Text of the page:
• Wendy Castleman

10 things you can do with customers other than ask them what they want.


1. Shadow them doing their work. As you watch them capture several things: what are the tasks that they do (and what are the steps in that task), what are the tools that they use, who are the people they interact with? Draw a map. Create a diagram somehow capture what it is that your customers do.

2. Give them something to react to. This can be a drawing of the tool (a paper prototype), a competitors tool, and unrelated tool, a photograph, a short video. Ask them about their thoughts associated with the things that you are having them react to ask them what it has to do with their work.

3. Do a visioning exercise for their business or their lives. Help them to identify what it is that they would like their alternate future there possible future. What will they see in their lives when they are there? What will people say? What will they be doing with their time? What will they believe? Essentially you want to create a vision that maps to the future empathy map.

4. Replace your customer for the day. If they have a job, do their job for the day. Okay, you might in fact need to have them looking over your shoulder the whole time in order to get anything done. But you be the person to do.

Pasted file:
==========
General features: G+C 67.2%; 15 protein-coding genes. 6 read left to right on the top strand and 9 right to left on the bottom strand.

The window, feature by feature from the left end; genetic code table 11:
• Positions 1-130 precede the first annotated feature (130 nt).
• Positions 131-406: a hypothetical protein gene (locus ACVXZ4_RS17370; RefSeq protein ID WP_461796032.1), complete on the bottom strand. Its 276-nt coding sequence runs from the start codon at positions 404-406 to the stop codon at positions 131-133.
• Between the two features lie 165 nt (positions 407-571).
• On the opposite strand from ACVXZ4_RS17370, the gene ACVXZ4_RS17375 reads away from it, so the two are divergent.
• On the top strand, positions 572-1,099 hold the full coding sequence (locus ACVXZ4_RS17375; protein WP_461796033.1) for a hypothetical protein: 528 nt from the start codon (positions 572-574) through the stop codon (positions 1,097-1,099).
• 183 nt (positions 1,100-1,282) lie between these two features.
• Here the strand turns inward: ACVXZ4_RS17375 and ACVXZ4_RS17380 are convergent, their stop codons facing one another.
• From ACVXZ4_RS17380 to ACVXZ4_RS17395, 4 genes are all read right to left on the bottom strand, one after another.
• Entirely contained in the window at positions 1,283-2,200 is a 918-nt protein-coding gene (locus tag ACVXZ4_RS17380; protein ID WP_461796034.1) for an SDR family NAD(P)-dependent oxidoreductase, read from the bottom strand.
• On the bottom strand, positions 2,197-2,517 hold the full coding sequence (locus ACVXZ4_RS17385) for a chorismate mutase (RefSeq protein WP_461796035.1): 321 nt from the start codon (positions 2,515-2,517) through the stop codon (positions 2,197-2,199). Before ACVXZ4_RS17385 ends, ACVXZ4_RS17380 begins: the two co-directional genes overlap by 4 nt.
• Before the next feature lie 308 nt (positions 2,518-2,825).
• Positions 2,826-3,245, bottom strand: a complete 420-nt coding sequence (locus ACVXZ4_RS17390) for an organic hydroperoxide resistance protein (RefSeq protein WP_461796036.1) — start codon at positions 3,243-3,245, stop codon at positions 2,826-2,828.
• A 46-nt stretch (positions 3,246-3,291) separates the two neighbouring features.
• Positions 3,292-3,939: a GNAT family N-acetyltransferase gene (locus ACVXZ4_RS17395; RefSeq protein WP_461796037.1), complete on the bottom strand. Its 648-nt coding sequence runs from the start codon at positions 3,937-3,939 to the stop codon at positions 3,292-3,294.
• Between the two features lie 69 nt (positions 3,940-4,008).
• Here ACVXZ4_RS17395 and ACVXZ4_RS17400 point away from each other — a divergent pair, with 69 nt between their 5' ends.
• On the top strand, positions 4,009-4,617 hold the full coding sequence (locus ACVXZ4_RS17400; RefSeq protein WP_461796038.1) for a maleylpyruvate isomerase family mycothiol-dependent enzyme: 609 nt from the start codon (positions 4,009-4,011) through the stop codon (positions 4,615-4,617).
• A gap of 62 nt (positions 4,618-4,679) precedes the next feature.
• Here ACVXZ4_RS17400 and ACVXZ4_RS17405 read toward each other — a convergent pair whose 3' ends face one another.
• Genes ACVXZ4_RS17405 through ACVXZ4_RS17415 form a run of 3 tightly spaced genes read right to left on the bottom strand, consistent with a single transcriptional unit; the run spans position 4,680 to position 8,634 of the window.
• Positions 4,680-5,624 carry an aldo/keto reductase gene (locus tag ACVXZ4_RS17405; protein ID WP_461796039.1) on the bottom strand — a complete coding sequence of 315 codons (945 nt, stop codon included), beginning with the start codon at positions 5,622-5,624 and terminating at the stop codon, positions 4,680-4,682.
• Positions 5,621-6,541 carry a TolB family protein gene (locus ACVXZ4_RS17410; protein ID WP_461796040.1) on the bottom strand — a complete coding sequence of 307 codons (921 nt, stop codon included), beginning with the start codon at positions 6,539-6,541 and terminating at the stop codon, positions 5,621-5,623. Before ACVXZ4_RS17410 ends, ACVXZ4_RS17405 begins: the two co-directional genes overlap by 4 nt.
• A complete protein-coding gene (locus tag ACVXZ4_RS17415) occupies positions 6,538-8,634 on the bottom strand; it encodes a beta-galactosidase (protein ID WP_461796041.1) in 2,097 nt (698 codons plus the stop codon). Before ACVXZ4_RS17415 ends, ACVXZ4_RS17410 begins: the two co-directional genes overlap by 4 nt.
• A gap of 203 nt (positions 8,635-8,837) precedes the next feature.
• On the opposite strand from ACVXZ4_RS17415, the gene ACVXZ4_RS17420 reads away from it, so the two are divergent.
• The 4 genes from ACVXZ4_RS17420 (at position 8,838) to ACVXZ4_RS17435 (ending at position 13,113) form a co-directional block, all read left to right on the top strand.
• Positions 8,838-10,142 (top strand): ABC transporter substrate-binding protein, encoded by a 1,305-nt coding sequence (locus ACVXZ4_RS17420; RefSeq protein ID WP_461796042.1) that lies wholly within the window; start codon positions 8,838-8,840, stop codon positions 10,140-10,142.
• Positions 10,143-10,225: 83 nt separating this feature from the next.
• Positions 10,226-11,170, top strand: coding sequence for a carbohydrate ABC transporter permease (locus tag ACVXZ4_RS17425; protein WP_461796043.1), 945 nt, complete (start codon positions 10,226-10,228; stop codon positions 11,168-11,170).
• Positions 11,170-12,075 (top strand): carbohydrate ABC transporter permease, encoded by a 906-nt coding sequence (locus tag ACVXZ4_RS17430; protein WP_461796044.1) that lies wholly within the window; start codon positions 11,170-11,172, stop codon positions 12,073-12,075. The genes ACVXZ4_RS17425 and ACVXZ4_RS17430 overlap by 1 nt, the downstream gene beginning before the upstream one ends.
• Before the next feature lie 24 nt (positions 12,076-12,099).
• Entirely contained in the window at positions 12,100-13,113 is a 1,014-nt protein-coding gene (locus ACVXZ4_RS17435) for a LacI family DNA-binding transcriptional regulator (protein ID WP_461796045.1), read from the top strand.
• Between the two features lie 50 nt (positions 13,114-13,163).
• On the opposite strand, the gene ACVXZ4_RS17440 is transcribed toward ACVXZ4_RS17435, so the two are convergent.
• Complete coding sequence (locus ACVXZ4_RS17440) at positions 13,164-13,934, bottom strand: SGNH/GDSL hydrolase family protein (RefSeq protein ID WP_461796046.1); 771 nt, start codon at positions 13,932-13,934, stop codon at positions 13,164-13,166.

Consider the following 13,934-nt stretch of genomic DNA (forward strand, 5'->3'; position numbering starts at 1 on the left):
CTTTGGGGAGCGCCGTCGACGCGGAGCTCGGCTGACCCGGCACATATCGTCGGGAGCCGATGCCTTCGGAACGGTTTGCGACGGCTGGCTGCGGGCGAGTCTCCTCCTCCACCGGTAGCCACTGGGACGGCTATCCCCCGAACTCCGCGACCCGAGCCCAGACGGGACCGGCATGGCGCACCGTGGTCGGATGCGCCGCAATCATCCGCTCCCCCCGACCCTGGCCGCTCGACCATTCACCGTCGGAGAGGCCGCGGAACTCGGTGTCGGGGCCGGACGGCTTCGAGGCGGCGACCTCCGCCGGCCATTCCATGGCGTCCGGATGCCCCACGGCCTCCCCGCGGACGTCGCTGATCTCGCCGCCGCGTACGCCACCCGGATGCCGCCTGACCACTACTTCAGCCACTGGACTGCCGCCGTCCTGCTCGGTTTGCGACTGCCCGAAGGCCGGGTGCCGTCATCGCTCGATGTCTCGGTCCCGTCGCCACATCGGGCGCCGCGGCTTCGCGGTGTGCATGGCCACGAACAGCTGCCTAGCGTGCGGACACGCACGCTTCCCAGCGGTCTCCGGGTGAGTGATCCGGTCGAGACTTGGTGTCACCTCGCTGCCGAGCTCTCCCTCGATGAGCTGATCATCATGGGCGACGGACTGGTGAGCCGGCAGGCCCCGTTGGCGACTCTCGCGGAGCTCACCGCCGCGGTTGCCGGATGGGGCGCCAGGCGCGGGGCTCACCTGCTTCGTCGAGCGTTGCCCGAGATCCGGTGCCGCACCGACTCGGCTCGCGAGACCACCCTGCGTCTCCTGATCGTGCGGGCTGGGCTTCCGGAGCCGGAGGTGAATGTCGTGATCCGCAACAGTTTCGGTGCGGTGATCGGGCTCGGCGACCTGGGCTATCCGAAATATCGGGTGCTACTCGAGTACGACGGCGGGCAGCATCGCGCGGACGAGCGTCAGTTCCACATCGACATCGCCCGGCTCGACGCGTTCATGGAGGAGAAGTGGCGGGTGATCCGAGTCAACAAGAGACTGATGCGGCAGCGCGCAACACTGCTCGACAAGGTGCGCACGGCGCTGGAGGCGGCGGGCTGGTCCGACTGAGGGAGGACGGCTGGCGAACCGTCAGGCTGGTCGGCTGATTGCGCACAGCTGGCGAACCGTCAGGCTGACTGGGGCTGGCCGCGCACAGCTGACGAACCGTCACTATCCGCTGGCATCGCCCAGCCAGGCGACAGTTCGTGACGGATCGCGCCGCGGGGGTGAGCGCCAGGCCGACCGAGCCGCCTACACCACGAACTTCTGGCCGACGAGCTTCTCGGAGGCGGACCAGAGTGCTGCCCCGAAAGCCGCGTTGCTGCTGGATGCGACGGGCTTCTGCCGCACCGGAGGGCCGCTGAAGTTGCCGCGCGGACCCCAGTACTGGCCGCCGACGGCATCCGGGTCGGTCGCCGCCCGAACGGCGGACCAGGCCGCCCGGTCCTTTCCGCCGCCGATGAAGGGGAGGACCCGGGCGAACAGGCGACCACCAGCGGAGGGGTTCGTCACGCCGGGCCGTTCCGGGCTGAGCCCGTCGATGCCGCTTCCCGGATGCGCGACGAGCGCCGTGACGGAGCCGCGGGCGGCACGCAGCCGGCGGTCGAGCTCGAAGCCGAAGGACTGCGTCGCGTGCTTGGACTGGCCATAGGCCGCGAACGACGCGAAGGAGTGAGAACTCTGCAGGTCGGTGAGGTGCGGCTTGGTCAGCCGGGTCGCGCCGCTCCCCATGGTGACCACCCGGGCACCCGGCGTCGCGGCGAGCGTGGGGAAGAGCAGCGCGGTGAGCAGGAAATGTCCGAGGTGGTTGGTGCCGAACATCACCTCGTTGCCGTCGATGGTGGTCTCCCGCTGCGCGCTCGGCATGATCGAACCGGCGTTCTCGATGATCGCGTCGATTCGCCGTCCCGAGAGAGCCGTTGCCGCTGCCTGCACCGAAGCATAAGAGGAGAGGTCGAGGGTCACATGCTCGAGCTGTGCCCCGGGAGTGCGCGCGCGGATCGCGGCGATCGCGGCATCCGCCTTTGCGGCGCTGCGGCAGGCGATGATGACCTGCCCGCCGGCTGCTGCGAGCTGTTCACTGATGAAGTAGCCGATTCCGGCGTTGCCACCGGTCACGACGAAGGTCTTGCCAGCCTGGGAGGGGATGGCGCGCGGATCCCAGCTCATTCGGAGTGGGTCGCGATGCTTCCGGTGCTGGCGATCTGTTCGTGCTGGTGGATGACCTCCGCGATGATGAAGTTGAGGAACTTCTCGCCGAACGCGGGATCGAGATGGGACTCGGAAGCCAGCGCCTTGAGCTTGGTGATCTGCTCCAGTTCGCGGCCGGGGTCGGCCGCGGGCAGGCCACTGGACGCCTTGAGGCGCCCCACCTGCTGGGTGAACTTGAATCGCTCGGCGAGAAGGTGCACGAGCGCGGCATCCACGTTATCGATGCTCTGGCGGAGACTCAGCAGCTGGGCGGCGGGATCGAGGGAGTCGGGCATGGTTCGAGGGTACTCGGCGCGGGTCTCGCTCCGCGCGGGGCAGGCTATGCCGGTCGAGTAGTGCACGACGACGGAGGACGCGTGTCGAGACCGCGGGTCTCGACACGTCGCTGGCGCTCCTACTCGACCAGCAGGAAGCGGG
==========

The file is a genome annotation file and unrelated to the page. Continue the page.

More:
5. Create a collage with your customer or have them make a collage for you that captures today on one half and tomorrow on the other half. This essentially gets at visioning, however, by making it visual, using imagery from magazines and newspapers, along with occasional words - you might be able to get some new ideas about how they see themselves and how they see their future and where you might fit in.

6. Have them try out a current solution that they do not use but that you offer. Set it up like a usability test. Have them do some tasks. Note what barriers they encounter what questions they bring up and what surprises them.

7. Gather a group of customers together and have them create a physical map of their processes. Some of the processes will be the same. And there might be concurrent separate strings. Pay close attention to how they work with one another, what surprises them about differences.

8. Do a card sort with your customers. You can do this on an ideal hierarchy of information, or to capture the relationship between concepts that you are aware of that may in fact be important to the customer. The point of the card sort is not necessarily the categories customers create. The point of the card sort is their explanation for the categories that they created.


9. Have your customer teach you how to do something that they truly dislike in their work (or their home life). You can focus this in on whatever your specialization is, but categorical level rather than a specific level. For example, managing your finances rather than paying bills.

10. Buy your customer lunch or dinner (or breakfast) and talk to them about the history of how they got to where they are today. We all have luck and planning and unique things that make up our personal stories. Get theirs.


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